Antifreeze is a liquid used to cool engines. It is also called engine coolant. This article discusses poisoning caused by swallowing antifreeze.
This is for information only and not for use in the treatment or management of an actual poison exposure. If you have an exposure, you should call your local emergency number (such as 911) or the National Poison Control Center at 1-800-222-1222.
See also:Ethylene glycol poisoning
Note: This list may not be all inclusive.
Seek immediate medical help. Do NOT make a person throw up unless told to do so by poison control or a health care professional.
Use standard first aid and CPR for signs of shock or cardiac arrest. Call your local Poison Control Center or 911 for further assistance.
Determine the following information:
The National Poison Control Center (1-800-222-1222) can be called from anywhere in the United States. This national hotline number will let you talk to experts in poisoning. They will give you further instructions.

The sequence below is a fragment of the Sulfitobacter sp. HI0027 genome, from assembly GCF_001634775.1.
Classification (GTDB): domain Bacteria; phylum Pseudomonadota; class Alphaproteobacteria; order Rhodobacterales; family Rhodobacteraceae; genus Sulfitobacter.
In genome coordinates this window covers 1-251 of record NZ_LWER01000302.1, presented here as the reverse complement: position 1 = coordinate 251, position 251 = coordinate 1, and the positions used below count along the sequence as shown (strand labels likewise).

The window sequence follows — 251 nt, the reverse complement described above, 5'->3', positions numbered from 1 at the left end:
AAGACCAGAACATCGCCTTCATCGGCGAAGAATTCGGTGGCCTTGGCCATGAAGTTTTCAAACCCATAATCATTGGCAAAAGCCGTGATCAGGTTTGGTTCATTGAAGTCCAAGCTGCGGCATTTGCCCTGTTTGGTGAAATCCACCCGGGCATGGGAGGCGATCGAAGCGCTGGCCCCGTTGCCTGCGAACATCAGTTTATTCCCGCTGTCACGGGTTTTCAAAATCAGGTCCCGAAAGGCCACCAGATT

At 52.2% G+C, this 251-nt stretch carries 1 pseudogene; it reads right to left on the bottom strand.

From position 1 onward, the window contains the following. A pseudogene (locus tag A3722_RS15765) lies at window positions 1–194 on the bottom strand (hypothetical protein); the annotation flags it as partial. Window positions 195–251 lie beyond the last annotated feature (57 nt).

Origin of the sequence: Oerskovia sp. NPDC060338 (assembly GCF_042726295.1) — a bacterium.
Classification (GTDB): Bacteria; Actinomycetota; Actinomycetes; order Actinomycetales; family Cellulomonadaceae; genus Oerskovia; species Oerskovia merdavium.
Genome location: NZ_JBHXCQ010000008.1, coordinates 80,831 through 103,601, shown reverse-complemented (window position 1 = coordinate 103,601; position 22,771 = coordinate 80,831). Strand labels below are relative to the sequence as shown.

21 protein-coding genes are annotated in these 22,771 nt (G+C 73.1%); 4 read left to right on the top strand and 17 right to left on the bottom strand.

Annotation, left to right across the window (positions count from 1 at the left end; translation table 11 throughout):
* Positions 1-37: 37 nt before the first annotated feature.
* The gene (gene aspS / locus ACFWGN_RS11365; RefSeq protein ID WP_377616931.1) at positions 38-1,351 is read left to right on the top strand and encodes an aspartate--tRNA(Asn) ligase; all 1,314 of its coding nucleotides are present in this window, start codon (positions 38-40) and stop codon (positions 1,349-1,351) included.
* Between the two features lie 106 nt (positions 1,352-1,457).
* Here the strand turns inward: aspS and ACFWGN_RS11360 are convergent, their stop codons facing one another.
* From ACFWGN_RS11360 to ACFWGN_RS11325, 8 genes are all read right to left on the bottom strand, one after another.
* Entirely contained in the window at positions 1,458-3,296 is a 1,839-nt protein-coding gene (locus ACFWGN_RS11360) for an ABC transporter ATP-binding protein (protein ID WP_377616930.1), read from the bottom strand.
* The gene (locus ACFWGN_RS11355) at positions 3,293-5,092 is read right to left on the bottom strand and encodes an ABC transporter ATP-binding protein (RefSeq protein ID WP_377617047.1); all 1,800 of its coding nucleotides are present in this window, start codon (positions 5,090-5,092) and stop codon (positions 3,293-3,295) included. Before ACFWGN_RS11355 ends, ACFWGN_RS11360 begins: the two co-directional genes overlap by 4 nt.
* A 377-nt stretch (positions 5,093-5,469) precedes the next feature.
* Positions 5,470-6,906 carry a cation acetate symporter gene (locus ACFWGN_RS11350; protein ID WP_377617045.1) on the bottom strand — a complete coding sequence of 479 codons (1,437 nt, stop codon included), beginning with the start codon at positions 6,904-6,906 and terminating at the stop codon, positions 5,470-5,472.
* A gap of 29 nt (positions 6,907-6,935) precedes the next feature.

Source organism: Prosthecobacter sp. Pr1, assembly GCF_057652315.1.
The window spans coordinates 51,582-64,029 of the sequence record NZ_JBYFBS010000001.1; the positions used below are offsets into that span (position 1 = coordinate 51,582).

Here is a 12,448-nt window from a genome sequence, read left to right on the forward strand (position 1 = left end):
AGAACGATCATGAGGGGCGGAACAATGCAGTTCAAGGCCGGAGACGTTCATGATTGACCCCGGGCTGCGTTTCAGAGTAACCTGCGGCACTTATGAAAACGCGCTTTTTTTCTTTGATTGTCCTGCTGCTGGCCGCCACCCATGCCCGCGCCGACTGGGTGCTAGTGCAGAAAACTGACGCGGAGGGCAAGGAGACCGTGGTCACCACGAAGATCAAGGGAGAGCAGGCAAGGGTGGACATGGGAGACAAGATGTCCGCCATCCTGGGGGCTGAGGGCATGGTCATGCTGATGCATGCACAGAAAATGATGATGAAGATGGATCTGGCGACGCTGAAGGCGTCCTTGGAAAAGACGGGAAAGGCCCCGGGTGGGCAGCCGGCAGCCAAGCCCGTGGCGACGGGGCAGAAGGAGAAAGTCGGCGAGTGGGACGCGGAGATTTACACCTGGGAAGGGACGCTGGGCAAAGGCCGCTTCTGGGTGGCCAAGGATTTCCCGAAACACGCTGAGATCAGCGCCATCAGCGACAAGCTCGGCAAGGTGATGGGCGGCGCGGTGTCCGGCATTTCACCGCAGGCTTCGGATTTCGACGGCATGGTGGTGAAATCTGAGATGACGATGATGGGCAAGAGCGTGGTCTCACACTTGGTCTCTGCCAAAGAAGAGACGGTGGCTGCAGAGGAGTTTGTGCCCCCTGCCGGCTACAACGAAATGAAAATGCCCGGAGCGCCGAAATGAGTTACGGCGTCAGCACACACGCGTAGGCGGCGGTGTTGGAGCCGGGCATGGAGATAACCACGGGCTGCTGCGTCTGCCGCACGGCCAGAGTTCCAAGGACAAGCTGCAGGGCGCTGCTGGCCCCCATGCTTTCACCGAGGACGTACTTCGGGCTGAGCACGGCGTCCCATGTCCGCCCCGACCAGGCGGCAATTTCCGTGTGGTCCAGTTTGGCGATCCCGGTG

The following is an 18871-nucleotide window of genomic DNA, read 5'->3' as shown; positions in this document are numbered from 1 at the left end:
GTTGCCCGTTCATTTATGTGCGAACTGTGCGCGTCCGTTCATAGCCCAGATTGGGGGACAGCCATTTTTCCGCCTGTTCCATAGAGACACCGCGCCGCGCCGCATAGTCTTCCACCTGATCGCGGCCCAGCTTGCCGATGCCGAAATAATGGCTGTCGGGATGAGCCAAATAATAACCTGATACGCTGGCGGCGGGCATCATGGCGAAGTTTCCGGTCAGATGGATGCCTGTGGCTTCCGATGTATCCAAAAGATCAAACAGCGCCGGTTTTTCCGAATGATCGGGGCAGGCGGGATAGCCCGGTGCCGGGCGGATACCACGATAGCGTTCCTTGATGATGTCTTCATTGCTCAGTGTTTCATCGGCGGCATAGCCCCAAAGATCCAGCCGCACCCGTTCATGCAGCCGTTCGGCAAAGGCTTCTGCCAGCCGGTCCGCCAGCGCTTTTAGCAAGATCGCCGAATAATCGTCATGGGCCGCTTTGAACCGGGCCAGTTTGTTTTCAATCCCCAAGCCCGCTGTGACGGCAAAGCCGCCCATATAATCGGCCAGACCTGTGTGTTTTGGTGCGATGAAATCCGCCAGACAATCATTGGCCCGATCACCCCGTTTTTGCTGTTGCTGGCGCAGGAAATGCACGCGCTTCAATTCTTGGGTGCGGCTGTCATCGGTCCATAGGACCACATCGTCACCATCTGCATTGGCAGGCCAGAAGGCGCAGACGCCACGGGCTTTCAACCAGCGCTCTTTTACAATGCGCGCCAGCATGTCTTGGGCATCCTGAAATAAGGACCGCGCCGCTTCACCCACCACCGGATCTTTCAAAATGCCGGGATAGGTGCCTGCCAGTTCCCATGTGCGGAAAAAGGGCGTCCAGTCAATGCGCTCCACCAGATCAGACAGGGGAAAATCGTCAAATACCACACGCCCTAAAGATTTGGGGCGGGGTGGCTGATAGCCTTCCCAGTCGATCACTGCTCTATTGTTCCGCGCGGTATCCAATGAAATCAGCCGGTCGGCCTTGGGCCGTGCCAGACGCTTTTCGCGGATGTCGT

This is a free and confidential service. All local poison control centers in the United States use this national number. You should call if you have any questions about poisoning or poison prevention. It does NOT need to be an emergency. You can call for any reason, 24 hours a day, 7 days a week.
Take the container with you to the hospital, if possible.
The health care provider will measure and monitor the patient's vital signs, including temperature, pulse, breathing rate, and blood pressure. Blood and urine tests will be done.The patient may receive:
For ethylene glycol: Death may occur within the first 24 hours. If patient survives, there may be little or no urine output for several weeks before the kidneys recover. Any brain damage may be permanent. Vision loss or blindness may also be permanent.
For methanol: Methanol is extremely toxic. As little as 2 TABLEspoons can kill a child, while 2 to 8 oz. can be deadly for an adult. The ultimate outcome depends on how much was swallowed and how soon appropriate care was given.
Engine coolant poisoning
Ford M, Delaney KA, Ling L, Erickson T, eds. Clinical Toxicology. 1st ed. Philadelphia, Pa: Saunders Elsevier; 2001.
Goldfrank LR, Flomenbaum NE, Lewin NA, et al, eds. Goldfrank's Toxicologic Emergencies. 8th ed. New York, NY: McGraw Hill; 2006.
Reviewed by: Eric Perez, MD, Department of Emergency Medicine, St. Luke's-Roosevelt Hospital Center, New York, NY. Review provided by VeriMed Healthcare Network. Also reviewed by David Zieve, MD, MHA, Medical Director, A.D.A.M., Inc.
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